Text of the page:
Kline exegeted the Har Magedon themes from the rest of Genesis with sparse comment upon its fulfillment in Revelation. He did, however, comment on the nations, especially Magog, that are listed in Genesis 10:2. These nations reappear in the prophecy of Ezekiel 38 and 39 associated with the antichrist figure of Gog in the battle of Har Magedon. There the point is that, in the final crisis, Satan is to be loosed as a deceiver of the nations, which Kline observes is foretold in Revelation 20:7–8. During that time when the thousand years are ended and Satan released, the state of affairs will be similar to that of Genesis 10 prior to Christ’s coming, “a world in which the covenant remnant was a small enclave of faith, with all the other encircling peoples of earth deceived by Satan’s deadly lie.”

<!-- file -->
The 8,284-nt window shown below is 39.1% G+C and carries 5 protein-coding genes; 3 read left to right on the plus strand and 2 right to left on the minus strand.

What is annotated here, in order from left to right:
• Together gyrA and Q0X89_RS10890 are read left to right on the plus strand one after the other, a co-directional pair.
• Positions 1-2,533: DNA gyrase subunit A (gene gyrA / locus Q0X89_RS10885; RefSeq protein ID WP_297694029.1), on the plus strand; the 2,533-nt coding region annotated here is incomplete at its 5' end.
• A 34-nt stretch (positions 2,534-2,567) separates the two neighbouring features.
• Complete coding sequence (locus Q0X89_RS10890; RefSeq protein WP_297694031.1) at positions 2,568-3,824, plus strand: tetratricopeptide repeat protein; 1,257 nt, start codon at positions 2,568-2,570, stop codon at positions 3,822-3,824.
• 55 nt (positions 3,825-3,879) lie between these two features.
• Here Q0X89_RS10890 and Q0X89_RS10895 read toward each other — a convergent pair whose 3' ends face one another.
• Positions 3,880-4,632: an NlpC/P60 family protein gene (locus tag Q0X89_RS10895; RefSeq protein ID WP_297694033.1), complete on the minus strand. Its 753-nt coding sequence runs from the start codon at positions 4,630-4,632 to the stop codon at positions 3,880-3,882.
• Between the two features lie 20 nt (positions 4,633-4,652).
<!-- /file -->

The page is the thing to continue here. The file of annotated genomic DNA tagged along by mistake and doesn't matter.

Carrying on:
The Genesis 10 chronology also led Kline to remark that “even more distressing for God’s people than the success of Satan’s cause in the world outside the chosen family was his subtle penetration of the covenant community itself.” For Kline, apostasy from the holy fellowship of God’s servants is a recurring theme throughout the Har Magedon warfare in both the old covenant and the new covenant. In the old covenant, nearly an entire generation of rebellious Israelites is sentenced to perish in the wilderness, and later the nation is repudiated as Lo-Ammi, “Not-My-People,” and exiled to Babylon. In the new covenant, there emerges a harlot-church, the great city Babylon, the apostate church that sheds the blood of the martyrs and prostitutes itself to the satanic Beast and the False Prophet. But Kline immediately stressed that the faithful, though persecuted by satanic powers from without and undermined by satanic deceivers within, are not forsaken by the Lord. As John declares in Revelation 1:9, the faithful find that their fellowship in the hope of the kingdom is one of patient endurance. In the midst of their suffering, they fight against the demonic powers of this world and the spiritual forces of evil in the heavenly world (Eph. 6:12).